GAINESVILLE — Amanda Butler shook hands with the woman she grew up admiring then immediately headed across the O'Connell Center basketball court to do the Gator chomp with some of the 8,060 fans who turned out for Florida's 66-57 victory over Tennessee on Sunday.
The Gators were actually ranked ahead of the Vols and had the better record and the more experienced team. When you lose the starting five from a two-time national champion, even legendary coach Pat Summitt has to rebuild.
But Sunday wasn't about what the Vols don't have. For Butler, in her second season with the Gators, it was about what Florida is beginning to become once again.
A legitimate women's basketball program.
The Gators (22-2, 8-1 SEC) moved up to No. 9 in the AP poll Monday, their first trip into the nation's Top 10 since Feb. 12, 2001 — coincidentally at No. 9 with the same number of wins.
They have suspected they belonged most of the season. But Tennessee helped prove it. Because even now, the Vols are the measuring stick by which women's programs, particularly in the SEC, are judged.
"There's no question Tennessee does set the standard, and I think that's because of all the things that have transpired to this point," Butler said. "The 1,000th win (for Summitt) and that sort of thing signifies a lot of consistency. Freshmen, sophomores, seniors, whatever they have, you always know that Tennessee is going to be a contender to win our league and a contender to win the national championship. That's just how it is in women's basketball. Pat Summitt deserves all the credit for that."
And Butler, 36, deserves credit for what's happening with the Gators right now. A former four-year starting guard who played under UF coach Carol Ross, Butler has turned the Gators around in remarkably short fashion.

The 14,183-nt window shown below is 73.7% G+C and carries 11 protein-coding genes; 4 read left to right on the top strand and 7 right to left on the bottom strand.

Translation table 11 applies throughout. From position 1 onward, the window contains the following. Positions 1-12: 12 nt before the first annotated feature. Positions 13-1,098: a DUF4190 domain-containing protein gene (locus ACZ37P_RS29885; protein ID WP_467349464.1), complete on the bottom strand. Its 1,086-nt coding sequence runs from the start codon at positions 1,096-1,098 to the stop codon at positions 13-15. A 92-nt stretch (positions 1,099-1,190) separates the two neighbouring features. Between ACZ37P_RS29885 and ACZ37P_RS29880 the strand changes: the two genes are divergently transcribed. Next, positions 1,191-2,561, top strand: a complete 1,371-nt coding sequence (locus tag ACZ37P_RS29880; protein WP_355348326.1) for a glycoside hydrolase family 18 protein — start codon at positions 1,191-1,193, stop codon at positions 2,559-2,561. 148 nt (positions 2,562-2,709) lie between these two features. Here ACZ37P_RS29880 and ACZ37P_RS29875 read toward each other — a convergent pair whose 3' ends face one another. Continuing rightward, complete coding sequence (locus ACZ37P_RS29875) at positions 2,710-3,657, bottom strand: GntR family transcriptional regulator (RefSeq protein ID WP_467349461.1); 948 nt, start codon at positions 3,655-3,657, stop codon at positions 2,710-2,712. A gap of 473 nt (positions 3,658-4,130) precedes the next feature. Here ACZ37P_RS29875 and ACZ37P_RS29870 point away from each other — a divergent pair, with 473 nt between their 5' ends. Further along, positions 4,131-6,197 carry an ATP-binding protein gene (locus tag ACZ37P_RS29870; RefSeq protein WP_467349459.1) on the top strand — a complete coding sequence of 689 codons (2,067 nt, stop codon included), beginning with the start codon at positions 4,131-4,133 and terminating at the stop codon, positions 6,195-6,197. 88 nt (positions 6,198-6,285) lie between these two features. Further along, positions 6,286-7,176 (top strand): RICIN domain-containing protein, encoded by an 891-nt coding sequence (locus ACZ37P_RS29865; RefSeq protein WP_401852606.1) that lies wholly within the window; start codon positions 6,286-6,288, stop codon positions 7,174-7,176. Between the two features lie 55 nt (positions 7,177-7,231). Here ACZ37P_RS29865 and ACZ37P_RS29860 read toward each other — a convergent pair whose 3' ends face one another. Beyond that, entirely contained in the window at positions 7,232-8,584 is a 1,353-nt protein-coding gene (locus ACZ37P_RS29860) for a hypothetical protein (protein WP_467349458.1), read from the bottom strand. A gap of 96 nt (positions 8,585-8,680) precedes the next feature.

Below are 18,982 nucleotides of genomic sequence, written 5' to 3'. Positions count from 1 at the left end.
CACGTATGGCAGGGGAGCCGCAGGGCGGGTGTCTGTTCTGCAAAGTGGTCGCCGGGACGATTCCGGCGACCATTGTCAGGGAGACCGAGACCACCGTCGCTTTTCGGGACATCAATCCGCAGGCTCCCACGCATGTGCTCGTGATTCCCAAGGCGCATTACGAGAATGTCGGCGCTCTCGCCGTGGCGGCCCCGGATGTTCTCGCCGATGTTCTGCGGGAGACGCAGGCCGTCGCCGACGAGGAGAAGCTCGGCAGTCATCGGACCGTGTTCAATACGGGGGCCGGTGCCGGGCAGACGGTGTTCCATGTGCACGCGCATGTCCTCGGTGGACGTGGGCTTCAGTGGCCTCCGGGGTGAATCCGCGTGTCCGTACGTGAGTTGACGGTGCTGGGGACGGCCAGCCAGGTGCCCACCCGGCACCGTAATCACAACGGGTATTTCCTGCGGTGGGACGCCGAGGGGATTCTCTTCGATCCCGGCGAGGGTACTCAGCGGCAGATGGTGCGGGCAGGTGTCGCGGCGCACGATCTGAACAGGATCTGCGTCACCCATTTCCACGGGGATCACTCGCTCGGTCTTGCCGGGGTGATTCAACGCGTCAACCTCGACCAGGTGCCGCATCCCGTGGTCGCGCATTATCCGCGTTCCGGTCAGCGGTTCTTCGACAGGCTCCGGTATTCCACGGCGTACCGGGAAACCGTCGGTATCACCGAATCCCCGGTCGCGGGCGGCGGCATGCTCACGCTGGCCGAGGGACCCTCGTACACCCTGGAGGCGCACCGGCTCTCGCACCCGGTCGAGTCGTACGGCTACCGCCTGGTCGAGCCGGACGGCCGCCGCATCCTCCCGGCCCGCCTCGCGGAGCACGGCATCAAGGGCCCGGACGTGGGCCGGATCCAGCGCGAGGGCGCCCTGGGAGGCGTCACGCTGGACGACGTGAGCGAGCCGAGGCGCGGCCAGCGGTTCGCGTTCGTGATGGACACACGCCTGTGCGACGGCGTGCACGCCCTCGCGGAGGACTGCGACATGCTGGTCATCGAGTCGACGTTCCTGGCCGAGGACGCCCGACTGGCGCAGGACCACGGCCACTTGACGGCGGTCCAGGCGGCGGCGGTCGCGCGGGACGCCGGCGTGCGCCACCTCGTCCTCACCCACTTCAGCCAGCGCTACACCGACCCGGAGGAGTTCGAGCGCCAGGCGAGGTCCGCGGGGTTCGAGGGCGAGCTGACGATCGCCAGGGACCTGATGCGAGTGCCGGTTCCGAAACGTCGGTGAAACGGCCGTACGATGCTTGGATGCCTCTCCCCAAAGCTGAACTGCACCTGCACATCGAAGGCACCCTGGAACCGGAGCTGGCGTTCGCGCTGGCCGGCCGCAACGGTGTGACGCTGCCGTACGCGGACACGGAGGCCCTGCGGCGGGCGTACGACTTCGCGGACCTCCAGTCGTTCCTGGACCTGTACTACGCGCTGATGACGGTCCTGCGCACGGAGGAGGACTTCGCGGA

How quickly? In former coach Carolyn Peck's final season two years ago, the Gators were 9-22, 7-12 in the SEC. Last season under Butler, the Gators were 19-14, 6-8 SEC, and made it to the WNIT. According to the players, she has brought an attitude to the program that once defined her as a player: an overachiever with tremendous toughness. Ross has called her "the toughest player I ever coached."
"It's rubbing off on everybody," senior F Marshae Dotson said. "She challenges us every day in practice. If we're not doing well, she'll let us know. She's pushing us. She'll say, 'If it was me, I'd get out there and get it done for you.' So we're kind of walking in her shoes at the same time, because her swagger is ridiculously crazy. But she won't let us get the big head just because of how the season is going now."
Summitt was quick to praise the Gators on Sunday.
"Give credit where credit is due," she said. "They are playing really well together. They've got a veteran group that understands a commitment to defense, the rebounding, and they are sharing the basketball. … I think they've got one of the best man defenses, and zone, too."
When it was all over and the celebration had died down, Butler wanted to make sure her players had the chance to celebrate. After all, it was only the Gators' third win over the Vols in 40 attempts. But Monday, the focus was back on No. 24 Vanderbilt, the next opponent.
And give Butler credit. She didn't try to act as if beating Tennessee were no big deal, but she made sure to remind everyone the season didn't end. She acknowledged that part of the second-largest O'Dome crowd probably came to see Summitt and the Vols but hopes they'll come back to see her Gators. And she was quick to deflect attention.
"It is something to be excited about," Butler said. "Oh, my gosh, I grew up in Tennessee (Mount Juliet). Are you kidding me? I went to Pat Summitt basketball camp when I was 15 years old. That's what we did. But it's more about our team. … It's about what it makes the win-loss column look like. At the end of the day, that's what really matters."
Brooks honored: For her outstanding performance Sunday, which included a game-high 29 points (all 12 in a 12-0 run down the stretch), UF senior G Sha Brooks on Monday was named the SEC player of the week. It was her third time being honored this season.
Antonya English can be reached at firstname.lastname@example.org.